Bakelite Advice

Discussion in 'The Display Case' started by Matt Noir, Aug 10, 2007.

  1. Matt Noir

    Matt Noir One of the Regulars

    Messages:
    134
    Location:
    Wichita, Kansas
    Hello all. I have recently decided to restore some old tube radios. For me, restoring and repairing the electrical components (tubes, capacitors, etc.) is the easy part. The hard part is restoring the bakelite.

    I am working on a 1946 Setchell Carlson 416 tube radio. I finished up soldering in the new capacitors and it powered up and sounds great. The bakelite case however is not looking the best.

    I cleaned the bakelite with a very mild detergent and very hot water - there was some splattered paint on the case as well as years of dirt and grime. When I was through, the case was clean as a whistle but very, very dull - like an old car that sat in the sun for 50 years - very flat with no shine.

    I can see that the bakelite is very nicely marbled - almost like a burly wood grain when you look close enough. I know it will look great if I can restore a great shine.

    I have read that some people use shoe polish to try and make the bakelite shine - this didn't sound like something I wanted to do as I think the shoe polish would cover up some of the natural beauty of the bakelite.

    Does anyone have any suggestions for polishing and restoring old, faded bakelite that is not pitted - just dull?

    Any advice would be immensely appreciated. :)

    Thanks,

    Matt
     
  2. Natty Bumpo

    Natty Bumpo New in Town

    Messages:
    49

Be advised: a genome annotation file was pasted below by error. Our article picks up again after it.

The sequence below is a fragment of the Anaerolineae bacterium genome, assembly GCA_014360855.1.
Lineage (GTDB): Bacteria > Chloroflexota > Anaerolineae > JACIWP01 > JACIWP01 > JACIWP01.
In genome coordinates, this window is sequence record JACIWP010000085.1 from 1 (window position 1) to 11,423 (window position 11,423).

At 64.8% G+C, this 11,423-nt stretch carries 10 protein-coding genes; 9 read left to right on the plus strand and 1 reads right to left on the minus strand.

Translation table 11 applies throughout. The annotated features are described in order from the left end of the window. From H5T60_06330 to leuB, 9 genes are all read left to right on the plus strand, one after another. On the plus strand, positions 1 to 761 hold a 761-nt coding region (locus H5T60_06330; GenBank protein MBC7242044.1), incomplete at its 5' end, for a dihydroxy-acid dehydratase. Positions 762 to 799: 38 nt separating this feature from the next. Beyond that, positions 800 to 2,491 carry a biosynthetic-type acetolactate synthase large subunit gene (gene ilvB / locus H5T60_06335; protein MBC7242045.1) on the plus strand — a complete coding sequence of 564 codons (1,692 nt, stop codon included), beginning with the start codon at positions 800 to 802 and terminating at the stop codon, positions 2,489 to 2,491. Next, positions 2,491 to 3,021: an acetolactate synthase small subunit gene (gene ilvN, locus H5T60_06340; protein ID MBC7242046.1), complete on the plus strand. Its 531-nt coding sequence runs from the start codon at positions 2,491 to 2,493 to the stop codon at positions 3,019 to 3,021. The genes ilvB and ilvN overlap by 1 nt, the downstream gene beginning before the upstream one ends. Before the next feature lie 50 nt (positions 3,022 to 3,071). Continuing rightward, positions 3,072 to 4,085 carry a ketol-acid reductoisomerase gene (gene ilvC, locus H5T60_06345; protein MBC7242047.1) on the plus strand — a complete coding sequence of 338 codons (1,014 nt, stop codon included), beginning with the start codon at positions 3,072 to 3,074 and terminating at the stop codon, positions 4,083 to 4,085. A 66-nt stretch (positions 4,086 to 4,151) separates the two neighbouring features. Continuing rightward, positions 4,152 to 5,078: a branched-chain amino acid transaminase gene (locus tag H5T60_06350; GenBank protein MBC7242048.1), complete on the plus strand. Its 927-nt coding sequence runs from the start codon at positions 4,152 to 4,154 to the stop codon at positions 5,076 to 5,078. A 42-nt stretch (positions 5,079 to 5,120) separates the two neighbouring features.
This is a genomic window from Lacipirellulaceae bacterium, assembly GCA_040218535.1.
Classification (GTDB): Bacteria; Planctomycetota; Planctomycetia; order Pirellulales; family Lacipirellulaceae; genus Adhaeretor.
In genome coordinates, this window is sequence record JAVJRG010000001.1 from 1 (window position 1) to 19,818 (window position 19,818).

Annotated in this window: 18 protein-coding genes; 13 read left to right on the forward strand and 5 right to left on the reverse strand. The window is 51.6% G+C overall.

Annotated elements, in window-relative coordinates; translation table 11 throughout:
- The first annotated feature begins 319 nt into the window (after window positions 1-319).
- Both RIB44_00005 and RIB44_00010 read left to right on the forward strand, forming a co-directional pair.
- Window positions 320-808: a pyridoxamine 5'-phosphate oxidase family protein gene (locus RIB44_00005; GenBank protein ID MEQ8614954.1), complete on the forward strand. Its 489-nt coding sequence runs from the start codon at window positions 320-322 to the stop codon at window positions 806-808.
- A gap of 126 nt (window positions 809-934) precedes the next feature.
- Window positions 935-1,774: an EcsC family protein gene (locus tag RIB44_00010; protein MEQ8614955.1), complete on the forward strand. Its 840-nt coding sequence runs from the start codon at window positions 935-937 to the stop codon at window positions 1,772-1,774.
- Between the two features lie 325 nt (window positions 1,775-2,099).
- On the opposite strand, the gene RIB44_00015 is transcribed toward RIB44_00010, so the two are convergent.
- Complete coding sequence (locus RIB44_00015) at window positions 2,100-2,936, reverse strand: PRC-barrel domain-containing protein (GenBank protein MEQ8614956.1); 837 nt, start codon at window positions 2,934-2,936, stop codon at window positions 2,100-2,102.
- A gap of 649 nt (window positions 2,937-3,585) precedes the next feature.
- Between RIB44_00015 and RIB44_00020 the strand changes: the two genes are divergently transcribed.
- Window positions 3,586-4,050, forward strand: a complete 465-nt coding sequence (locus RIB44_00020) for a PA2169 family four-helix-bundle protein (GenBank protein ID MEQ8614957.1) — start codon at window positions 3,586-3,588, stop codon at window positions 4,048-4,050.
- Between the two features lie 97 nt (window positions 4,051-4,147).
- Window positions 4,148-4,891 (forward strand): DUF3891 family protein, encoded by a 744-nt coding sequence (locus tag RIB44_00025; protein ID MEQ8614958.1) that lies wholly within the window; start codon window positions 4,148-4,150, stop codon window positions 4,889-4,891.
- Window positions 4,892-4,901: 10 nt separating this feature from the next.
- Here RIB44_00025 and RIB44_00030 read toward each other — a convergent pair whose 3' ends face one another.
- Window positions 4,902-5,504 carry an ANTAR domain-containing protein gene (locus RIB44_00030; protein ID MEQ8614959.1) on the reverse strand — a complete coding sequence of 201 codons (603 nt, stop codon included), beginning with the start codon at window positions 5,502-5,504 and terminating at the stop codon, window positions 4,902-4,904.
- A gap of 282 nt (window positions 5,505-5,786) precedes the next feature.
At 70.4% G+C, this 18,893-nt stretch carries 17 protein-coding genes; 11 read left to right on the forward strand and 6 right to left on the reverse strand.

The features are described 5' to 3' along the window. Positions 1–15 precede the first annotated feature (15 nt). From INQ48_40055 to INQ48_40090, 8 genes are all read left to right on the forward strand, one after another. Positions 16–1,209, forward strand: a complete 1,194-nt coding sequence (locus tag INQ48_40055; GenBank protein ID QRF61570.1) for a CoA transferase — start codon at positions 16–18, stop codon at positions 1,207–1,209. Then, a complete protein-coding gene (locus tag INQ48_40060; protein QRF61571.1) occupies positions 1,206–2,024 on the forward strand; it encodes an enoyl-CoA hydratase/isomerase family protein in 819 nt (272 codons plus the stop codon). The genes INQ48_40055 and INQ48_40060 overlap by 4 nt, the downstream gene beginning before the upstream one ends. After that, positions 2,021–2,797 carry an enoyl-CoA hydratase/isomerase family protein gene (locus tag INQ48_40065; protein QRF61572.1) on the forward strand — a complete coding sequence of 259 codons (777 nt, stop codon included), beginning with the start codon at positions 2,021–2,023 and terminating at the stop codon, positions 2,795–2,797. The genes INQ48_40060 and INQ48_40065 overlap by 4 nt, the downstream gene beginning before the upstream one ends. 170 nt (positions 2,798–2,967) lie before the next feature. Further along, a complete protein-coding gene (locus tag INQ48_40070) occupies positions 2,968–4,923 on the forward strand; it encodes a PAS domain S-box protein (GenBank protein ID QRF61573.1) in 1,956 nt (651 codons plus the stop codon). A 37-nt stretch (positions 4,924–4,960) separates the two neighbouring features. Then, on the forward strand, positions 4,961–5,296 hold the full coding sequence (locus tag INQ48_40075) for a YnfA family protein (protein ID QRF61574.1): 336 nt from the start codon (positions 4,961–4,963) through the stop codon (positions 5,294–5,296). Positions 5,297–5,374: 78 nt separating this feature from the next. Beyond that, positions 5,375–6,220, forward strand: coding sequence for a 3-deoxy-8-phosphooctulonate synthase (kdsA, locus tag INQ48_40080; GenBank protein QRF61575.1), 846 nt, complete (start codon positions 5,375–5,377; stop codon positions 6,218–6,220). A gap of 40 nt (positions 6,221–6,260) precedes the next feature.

Location:
    The Heart of Dixie
    Seems like a good paste wax would do.

    Just a notion, no experience. Shoe polish is wax based.
     
  3. Absinthe_1900

    Absinthe_1900 One Too Many

    Messages:
    1,628
    Location:
    The Heights in Houston TX
    You can use a clear paste wax like Minwax, you don't want to get into abrasive polishes, as you can damage the outer layer of phenolic resin, and expose the filler.

    Keep the radio out of direct sunlight, that will make the case dull as well.
     
  4. Matt Noir

    Matt Noir One of the Regulars

    Messages:
    134
    Location:
    Wichita, Kansas
    Well, there are some fine scratches in the bakelite - hazy scratches. I was wondering if some type of mild polishing compound and a soft polishing wheel would buff those out and then perhaps something like a paste wax or beeswax buffed to a shine.
     
  5. Flivver

    Flivver Practically Family

    Messages:
    821
    Location:
    New England
    I've had good results polishing bakelite with mild automotive cleaner/waxes like Turtle Wax or Simoniz Vista. Either the liquid or paste variety will work fine. You need the cleaner part to restore the original gloss to the Bakelite. Wax alone won't do it.

    If you want a two part process, Simoniz Kleener followed by regular Simoniz wax works well, although the cleaner/wax combos are easier.

    Polishing compound can be used to remove scratches, but I don't recommend it...it's too abrasive.